If those on the right won’t listen to the arguments of an old left-winger such as me, then, at the very least, they should listen to the HR director of Barclays, Dominic Johnson, who says “it makes sense for business”. The living wage doesn’t just work for business, it makes sense for the government, too. IPPR and the Resolution Foundation have found that even if only those employers that could easily afford to – the so-called “non-low-wage employers” – paid the living wage, the savings to the Treasury each year would be in the hundreds of millions. This would be the result of increased tax receipts, increased National Insurance contributions and savings on benefits such as tax credits.

Yet even enthusiasts have to accept that there remains a lack of detailed analysis of the effects of a living wage on individual sectors. I will be working hard to ensure that the government takes seriously the conclusions of the Living Wage Commission, chaired by John Sentamu, the Archbishop of York. It is vital that we monitor the economic effects of the living wage and demonstrate the benefits and the negatives of paying a living wage.

David Cameron was right when he said that here “is an idea whose time has come”. The living wage started off as a belief and became a campaign. It is now time for us in Westminster to return to our constituencies and make the case for our individual businesses to start paying the living wage.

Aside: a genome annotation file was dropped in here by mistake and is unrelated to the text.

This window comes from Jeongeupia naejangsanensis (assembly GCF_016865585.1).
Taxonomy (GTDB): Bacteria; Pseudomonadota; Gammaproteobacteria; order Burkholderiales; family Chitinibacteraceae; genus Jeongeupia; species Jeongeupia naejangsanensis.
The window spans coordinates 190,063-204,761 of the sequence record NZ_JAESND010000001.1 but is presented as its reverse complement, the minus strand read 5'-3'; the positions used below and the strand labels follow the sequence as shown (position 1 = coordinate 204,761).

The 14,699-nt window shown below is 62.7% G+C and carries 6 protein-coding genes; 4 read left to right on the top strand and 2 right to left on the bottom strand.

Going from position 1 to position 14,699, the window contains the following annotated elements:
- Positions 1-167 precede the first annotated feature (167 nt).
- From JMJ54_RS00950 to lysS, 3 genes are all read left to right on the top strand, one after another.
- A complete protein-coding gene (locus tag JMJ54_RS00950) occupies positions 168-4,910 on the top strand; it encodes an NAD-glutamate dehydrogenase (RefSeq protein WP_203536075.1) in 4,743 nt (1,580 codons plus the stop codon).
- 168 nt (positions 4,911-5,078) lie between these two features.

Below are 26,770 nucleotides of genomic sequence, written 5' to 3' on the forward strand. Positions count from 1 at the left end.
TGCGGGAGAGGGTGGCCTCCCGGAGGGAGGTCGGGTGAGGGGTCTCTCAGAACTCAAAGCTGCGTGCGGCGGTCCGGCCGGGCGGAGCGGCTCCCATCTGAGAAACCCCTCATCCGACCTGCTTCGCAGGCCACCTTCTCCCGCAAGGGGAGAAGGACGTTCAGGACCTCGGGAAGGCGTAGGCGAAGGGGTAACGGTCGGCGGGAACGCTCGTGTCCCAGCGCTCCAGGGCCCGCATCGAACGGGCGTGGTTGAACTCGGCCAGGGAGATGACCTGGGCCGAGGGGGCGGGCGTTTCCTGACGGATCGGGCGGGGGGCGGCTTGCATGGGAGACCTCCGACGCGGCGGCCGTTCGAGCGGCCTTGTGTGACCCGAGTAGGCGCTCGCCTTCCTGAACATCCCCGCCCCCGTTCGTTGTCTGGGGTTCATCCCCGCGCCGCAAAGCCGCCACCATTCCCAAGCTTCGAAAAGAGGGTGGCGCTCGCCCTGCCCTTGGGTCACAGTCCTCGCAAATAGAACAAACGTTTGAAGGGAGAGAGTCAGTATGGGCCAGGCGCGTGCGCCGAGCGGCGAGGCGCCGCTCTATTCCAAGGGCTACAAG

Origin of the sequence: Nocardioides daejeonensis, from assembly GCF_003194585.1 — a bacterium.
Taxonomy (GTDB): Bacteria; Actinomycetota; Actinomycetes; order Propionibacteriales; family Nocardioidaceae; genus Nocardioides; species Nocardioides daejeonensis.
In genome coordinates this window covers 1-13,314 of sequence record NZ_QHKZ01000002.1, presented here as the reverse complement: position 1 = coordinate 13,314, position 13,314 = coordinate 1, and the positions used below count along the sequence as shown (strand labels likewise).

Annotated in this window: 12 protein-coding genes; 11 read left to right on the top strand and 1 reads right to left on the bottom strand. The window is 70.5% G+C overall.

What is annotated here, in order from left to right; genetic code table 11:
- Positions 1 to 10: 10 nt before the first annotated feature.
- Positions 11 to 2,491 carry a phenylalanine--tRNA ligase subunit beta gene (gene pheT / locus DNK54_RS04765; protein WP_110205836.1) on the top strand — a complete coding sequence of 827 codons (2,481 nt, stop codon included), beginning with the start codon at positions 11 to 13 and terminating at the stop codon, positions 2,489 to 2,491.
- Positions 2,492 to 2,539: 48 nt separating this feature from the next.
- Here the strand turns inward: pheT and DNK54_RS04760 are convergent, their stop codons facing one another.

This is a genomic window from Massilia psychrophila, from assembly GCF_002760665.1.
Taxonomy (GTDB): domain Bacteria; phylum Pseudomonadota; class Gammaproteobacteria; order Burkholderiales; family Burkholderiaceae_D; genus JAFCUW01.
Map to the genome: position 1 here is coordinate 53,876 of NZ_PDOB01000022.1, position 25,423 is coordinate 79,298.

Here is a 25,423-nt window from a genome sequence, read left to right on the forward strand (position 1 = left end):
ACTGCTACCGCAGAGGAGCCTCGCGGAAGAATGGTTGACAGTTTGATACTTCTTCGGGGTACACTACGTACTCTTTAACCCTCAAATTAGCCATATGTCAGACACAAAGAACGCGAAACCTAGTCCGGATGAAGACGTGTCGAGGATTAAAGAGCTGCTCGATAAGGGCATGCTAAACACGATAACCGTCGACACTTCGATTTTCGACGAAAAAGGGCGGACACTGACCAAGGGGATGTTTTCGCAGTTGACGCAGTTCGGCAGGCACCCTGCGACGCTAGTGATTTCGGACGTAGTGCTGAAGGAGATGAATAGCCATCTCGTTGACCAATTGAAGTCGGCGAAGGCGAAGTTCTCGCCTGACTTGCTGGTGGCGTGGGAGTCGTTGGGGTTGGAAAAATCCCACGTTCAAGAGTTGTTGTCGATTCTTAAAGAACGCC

Guy Opperman is the Conservative MP for Hexham

A London bus. Photograph: Getty Images.

This article first appeared in the 12 August 2013 issue of the New Statesman, What if JFK had lived?

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What is the EU customs union and will Brexit make us leave?

International trade secretary Liam Fox's job makes more sense if we leave the customs union. 

Brexiteers and Remoaners alike have spent the winter months talking of leaving the "customs union", and how this should be weighed up against the benefits of controlling immigration. But what does it actually mean, and how is it different from the EU single market?

Imagine a medieval town, with a busy marketplace where traders are buying and selling wares. Now imagine that the town is also protected by a city wall, with guards ready to slap charges on any outside traders who want to come in. That's how the customs union works.  

In essence, a customs union is an agreement between countries not to impose tariffs on imports from within the club, and at the same time impose common tariffs on goods coming in from outsiders. In other words, the countries decide to trade collectively with each other, and bargain collectively with everyone else. 

The EU isn't the only customs union, or even the first in Europe. In the 19th century, German-speaking states organised the Zollverein, or German Customs Union, which in turn paved the way for the unification of Germany. Other customs unions today include the Eurasian Economic Union of central Asian states and Russia. The EU also has a customs union with Turkey.

What is special about the EU customs union is the level of co-operation, with member states sharing commercial policies, and the size. So how would leaving it affect the UK post-Brexit?